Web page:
Unseen Iraq: Winter Bus Trip, Interrupted
Tuesday, December 9, 2008
It isn't always sunny and hot in Baghdad. Summer ends. Seasons change. The sky darkens earlier. December arrives, and so does an afternoon storm. Rain turns to hail and then to rain again. It collects on the streets and pushes into homes, garages and street-corner shops. Cars stop everywhere, stuck. One driver waits on the side of the road, smoking in his car, windows up.
Two shuttle buses speed halfway through a puddle under an overpass and stall. The drainage grates are overmatched, and the puddle keeps growing. Bus engines sit silent for five minutes before the passengers realize it isn't getting better. In 30 minutes, the water rises four feet, seeping inside.
Stranded travelers stick their heads out windows; some men climb to the roofs. But most people walk down the bus steps, into the waist-high murky water, and head for dry land.
Three tearful women form a chain, holding hands high in the air, abayas floating and twisting around their waists. Thin young men laugh at each other, slipping as they race to reach the sidewalk first. Two men hold briefcases high, shielding their eyes from the rain that continues to fall. Plastic bags are suddenly in demand for shoes, purses and newly bought goods from the market.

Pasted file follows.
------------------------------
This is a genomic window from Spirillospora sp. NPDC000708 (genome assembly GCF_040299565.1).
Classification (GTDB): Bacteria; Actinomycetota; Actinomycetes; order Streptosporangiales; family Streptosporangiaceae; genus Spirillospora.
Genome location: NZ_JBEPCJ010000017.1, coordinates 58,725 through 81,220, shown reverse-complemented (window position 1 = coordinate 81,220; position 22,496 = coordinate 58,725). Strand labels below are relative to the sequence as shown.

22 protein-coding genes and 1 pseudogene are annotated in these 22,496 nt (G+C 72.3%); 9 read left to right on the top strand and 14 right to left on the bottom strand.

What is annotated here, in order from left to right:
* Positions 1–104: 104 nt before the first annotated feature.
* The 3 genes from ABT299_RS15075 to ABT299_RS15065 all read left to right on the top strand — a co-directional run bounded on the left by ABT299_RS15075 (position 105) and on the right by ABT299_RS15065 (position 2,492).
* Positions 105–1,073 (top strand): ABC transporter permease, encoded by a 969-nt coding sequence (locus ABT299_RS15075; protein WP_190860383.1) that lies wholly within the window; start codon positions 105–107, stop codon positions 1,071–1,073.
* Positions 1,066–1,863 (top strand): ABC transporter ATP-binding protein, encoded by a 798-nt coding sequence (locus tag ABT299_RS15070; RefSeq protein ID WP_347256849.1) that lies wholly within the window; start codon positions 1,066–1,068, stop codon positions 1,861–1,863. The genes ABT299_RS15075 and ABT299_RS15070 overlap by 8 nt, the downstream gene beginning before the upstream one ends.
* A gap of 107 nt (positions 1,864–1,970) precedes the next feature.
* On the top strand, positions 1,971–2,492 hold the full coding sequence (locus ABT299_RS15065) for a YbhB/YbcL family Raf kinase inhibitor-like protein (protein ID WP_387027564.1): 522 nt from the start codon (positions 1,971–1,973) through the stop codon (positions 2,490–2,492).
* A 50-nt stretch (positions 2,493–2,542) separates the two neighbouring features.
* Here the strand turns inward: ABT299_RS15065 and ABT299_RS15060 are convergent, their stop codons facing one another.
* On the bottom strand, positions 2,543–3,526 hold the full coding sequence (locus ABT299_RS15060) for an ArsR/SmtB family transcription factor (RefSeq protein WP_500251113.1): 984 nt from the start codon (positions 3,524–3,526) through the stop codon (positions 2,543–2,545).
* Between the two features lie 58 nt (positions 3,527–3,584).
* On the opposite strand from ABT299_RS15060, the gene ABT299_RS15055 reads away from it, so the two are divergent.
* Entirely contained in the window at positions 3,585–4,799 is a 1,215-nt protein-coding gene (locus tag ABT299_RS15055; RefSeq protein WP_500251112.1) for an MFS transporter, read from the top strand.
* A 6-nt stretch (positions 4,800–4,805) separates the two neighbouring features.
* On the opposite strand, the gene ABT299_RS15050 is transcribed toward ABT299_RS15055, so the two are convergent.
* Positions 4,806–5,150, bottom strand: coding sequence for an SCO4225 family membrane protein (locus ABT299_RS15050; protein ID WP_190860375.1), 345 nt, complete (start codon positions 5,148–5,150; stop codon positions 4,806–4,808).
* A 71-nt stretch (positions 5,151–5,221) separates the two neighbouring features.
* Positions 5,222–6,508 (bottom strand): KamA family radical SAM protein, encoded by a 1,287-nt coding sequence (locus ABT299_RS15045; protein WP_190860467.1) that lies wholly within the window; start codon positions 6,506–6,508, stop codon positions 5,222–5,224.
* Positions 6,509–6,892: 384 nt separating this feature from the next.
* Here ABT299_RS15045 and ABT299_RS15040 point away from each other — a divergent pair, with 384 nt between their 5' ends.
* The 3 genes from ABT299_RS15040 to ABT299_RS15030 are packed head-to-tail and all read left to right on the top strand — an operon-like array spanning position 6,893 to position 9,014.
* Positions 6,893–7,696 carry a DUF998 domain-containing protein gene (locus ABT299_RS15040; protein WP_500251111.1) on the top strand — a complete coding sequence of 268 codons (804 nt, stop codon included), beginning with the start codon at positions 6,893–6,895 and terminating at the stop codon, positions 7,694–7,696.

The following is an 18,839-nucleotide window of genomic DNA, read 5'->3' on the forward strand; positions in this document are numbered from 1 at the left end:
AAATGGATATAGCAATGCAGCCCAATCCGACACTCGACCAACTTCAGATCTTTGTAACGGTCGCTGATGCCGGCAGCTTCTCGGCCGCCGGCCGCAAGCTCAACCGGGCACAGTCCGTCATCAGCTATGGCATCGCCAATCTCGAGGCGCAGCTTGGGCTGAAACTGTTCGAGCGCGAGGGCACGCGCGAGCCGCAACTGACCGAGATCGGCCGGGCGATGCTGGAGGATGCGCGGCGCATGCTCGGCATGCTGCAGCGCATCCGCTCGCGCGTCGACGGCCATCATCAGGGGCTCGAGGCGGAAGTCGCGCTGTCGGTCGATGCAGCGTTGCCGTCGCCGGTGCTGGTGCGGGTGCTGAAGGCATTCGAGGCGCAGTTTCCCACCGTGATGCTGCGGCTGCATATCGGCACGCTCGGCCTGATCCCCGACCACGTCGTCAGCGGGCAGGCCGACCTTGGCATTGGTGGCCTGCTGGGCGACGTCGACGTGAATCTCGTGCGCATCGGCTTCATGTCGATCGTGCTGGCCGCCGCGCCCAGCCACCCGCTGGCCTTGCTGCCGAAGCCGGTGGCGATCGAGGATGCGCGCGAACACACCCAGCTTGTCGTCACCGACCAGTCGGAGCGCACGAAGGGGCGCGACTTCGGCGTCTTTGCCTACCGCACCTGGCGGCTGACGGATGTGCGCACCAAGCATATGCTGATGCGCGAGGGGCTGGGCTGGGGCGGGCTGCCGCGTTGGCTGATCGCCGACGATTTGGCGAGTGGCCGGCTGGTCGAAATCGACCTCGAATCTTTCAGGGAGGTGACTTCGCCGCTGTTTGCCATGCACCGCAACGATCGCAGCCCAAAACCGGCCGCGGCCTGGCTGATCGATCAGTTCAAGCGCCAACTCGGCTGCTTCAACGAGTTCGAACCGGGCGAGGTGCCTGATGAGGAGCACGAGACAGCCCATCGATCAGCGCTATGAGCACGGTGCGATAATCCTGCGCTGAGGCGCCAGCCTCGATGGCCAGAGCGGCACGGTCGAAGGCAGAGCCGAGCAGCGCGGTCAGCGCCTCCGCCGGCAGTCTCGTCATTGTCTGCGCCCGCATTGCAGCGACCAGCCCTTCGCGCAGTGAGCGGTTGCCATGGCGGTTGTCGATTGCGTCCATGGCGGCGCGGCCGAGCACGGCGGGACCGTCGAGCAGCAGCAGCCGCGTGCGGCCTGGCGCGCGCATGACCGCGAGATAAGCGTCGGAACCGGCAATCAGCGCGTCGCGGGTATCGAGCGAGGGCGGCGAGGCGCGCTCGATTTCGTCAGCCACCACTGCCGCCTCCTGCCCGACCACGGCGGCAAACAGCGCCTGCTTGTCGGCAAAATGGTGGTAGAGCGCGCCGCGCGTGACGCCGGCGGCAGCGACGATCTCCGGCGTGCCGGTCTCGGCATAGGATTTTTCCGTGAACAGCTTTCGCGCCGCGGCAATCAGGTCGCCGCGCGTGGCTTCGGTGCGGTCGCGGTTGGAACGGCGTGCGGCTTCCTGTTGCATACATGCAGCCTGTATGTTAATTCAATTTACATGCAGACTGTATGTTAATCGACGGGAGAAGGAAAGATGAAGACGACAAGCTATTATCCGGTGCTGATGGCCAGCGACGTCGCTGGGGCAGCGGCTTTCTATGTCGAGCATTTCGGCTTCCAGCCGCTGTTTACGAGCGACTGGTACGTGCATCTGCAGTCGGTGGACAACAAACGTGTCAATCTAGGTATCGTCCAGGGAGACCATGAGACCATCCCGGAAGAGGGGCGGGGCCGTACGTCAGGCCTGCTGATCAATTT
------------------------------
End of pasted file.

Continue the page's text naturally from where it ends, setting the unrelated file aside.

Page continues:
Another passenger, one of the last to leave the buses, wades through the water holding a pistol. He hides the gun behind his velour lapels when he reaches the sidewalk, stomping the water from his shoes. He is traveling alone.
The soaked commuters continue toward higher ground, looking thrilled and terrified. The wind is cold. Traffic isn't moving. Cellphone networks are jammed. December is here. The sky is still full of rain.
Washington Post photographer Andrea Bruce is documenting the lives of people in Iraq in a feature, Unseen Iraq, appearing regularly in the World pages. For a photo gallery and previous columns, http:/